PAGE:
Education has long been associated with a sense of accomplishment, meeting a person’s need for career advancement, and elevating one’s status in life. Now, new studies suggest that education is a strong determinant of how a person approaches life from an emotional standpoint.

Warren Buffett, at 81 years old, is the chairman and CEO of Berkshire Hathaway and still going strong. He is planning on working until 100 years old. What is his secret to longevity? According to Buffett, “All in all, I’ve enjoyed remarkably good health — largely because of genes, of course—but also, I think, because I enjoy life so much every day.”

This trend is continuing to break the traditional notion of retirement at age 65. Many entrepreneurs work well into their 80’s and 90’s. Sidney Harman bought Newsweek Magazine at age 92 and this is not uncommon today.

What is the secret to their success?

Longevity experts are beginning to discover a correlation between higher education and higher incomes. They are also finding that the people in this category experience great physical and emotional health. According to Laura Carstensen, researcher on aging and director of the Stanford Center on Longevity, people with more knowledge tend to live in better neighborhoods and have jobs that aren’t mentally or physically taxing. “This group of people has very little in the way of functional disabilities,” Carstensen says when referring to Buffett and other older business leaders. “What we know about them is that they’re doing incredibly well, physically and emotionally.”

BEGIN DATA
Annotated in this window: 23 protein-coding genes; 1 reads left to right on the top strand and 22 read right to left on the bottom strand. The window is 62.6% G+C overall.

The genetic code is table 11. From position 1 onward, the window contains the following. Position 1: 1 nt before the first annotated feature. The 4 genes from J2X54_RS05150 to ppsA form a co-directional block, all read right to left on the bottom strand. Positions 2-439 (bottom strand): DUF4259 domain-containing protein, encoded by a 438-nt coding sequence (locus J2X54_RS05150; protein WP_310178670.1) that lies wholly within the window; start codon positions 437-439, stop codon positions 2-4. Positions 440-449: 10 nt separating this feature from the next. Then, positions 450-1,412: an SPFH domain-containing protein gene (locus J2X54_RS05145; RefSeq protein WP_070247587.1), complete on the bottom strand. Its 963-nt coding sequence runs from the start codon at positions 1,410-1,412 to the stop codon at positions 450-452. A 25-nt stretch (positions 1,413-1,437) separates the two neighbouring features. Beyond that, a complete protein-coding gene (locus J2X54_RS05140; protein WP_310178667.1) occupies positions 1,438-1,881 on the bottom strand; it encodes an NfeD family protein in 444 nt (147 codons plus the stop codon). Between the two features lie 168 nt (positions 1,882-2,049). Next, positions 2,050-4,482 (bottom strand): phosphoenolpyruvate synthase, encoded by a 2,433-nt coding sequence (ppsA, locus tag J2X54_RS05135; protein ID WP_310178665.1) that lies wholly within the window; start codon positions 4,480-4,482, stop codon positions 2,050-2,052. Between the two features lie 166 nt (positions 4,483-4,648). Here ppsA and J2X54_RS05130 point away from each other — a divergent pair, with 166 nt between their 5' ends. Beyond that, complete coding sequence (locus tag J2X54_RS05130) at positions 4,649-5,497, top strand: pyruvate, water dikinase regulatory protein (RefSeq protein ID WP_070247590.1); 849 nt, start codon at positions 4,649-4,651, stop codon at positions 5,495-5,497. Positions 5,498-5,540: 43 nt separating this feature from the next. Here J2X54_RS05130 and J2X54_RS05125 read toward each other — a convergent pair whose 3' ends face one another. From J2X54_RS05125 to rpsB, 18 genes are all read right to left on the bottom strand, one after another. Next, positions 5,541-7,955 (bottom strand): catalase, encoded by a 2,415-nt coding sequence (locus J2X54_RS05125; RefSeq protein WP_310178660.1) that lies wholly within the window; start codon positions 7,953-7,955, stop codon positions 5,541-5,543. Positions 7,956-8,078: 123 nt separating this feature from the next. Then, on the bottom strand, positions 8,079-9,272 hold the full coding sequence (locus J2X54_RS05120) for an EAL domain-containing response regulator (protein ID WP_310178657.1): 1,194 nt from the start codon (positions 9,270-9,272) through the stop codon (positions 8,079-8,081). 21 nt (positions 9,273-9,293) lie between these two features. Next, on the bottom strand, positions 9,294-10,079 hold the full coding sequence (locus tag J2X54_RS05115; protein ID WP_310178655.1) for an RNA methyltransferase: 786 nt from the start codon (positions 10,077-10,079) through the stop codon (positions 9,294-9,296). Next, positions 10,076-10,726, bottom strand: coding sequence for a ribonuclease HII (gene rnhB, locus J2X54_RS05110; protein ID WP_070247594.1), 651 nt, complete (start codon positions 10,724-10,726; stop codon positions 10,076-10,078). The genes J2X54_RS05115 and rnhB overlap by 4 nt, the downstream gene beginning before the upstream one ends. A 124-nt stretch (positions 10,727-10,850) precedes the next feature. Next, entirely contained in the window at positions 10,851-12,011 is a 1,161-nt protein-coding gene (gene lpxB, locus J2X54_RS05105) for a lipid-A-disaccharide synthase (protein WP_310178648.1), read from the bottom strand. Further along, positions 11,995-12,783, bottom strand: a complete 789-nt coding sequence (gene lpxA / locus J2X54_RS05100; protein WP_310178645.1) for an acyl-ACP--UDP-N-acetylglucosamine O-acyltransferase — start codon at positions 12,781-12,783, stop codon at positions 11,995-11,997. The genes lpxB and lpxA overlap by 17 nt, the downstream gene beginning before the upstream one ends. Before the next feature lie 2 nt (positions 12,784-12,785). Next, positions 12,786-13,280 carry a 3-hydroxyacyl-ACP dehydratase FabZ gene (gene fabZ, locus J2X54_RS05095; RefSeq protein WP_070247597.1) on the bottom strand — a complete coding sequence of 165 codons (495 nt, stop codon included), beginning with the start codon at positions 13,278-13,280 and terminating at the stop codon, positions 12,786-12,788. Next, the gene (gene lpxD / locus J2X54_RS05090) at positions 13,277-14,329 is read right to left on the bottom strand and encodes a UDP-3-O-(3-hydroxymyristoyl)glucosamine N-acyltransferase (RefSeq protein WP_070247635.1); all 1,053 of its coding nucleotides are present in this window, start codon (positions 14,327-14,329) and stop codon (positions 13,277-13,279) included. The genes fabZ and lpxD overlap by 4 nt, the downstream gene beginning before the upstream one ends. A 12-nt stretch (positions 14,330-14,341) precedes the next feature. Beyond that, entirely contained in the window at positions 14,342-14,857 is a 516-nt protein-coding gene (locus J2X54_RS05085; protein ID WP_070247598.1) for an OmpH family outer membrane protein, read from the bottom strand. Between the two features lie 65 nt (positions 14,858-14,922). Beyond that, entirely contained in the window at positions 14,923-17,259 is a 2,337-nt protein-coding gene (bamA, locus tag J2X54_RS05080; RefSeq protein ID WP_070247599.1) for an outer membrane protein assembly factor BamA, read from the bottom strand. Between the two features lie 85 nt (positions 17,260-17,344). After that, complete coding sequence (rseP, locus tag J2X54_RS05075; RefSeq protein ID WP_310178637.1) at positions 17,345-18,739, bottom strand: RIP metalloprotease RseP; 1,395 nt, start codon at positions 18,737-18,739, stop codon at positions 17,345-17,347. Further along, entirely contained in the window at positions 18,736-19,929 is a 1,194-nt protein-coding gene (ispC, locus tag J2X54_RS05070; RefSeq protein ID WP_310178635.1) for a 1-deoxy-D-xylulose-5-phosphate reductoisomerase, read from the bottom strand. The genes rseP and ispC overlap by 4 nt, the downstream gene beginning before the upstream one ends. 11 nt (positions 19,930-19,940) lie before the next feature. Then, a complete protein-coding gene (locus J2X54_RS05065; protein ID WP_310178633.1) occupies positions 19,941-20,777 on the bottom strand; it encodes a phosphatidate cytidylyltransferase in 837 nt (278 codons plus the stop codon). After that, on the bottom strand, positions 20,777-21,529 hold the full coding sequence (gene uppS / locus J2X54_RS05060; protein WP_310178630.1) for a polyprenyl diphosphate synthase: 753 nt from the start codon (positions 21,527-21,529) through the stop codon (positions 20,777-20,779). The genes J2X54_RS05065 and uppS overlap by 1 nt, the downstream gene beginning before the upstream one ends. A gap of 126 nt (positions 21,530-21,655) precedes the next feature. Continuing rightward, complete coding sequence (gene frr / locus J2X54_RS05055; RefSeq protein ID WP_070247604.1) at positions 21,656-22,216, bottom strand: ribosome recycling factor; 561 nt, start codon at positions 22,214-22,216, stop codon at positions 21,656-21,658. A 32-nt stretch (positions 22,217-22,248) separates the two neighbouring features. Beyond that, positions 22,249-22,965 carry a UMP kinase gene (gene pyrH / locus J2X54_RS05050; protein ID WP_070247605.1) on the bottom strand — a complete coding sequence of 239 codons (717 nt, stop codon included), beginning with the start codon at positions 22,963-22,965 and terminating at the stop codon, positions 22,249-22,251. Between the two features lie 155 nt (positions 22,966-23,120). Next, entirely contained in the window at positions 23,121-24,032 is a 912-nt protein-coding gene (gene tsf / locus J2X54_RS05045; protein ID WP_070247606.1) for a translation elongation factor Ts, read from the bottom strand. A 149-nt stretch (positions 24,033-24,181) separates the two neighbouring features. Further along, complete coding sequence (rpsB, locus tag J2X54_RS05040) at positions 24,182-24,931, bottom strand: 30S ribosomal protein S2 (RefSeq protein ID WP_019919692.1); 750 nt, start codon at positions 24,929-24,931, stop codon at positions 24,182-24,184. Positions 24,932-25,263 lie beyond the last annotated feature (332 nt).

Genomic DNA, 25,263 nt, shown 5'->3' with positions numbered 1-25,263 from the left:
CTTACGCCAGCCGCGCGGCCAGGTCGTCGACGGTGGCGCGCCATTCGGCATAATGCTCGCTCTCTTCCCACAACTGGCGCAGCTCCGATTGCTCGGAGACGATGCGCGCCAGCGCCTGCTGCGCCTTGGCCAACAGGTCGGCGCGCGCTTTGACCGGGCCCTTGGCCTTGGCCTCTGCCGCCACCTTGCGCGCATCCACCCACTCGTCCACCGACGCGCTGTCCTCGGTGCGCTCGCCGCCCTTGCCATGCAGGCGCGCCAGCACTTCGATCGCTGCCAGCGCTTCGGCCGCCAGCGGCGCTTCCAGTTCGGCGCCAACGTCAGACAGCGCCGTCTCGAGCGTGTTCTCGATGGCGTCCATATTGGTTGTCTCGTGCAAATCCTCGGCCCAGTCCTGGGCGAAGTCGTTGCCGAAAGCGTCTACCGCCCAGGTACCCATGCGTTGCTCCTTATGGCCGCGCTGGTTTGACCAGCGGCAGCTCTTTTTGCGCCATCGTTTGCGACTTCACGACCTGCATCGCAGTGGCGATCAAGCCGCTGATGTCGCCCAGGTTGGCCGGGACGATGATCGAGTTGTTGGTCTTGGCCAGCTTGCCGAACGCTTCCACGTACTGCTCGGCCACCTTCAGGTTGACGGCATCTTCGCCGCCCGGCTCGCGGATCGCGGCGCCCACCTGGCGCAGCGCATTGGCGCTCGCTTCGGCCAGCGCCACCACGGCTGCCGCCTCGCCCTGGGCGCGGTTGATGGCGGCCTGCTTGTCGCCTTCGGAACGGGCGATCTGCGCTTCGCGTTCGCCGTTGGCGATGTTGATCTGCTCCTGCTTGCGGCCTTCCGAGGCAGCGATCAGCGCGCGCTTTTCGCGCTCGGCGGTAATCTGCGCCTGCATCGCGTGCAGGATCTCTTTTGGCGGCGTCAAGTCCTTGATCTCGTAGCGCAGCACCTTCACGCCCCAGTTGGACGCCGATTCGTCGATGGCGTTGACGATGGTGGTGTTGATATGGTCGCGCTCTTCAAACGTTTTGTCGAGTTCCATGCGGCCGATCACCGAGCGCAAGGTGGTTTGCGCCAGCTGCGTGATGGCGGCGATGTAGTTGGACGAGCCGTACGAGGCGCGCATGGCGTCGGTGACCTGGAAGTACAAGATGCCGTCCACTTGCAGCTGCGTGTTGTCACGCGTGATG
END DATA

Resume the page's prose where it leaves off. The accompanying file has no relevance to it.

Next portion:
The latest Gallup poll suggests that education may be a strong predictor of emotional health as a person ages. The survey was performed over an 18 month period and targeted a random sampling of 520,267 adults covering all 50 U.S. states and the District of Columbia. The data is classified according to gender, age, race, Hispanic ethnicity, education, region, household number of adults and type of phone.

After polling numerous age groups and ethnicities, the results showed that older Americans, aged 65 and older who had a college education, were more likely to experience healthier emotional states than people of the same age group who had less education. These results were consistent across gender, marital status, employment and satisfaction with living and location.

How is emotional health identified?

According to the Gallup poll, people who are emotionally “well-off” had scores above 90 on the Gallup-Healthways Emotional Health Index. The scale is based on 100 points and targeted the emotional well-being of participants by asking them questions about their lives and emotional state the day before the survey. The emotions used on the survey were: smiling/laughing, learning/doing something interesting, being treated with respect, enjoyment, happiness, worry, sadness, anger, and stress.

According to the results, only 30% of the participants aged 65 and older with a high school education or less scored above 90 on the Emotional Health Index scale. In contrast, 46% of the participants who had a post-graduate degree scored higher than 90.

The Bottom Line

The Gallup poll summarized the results of the study by stating that older Americans with higher education have higher Emotional Health Index scores than people in the same age group with less education. However, the results do not suggest whether people who have more education evolve into a healthier emotional state or people who start out emotionally positive gravitate towards higher learning.

The study may suggest, however, that the benefits of a college degree could possibly reach beyond the enhancement of one’s professional career and income level. Additionally, the Gallup poll indicates that education may give people enhanced skills to manage emotions later in life.

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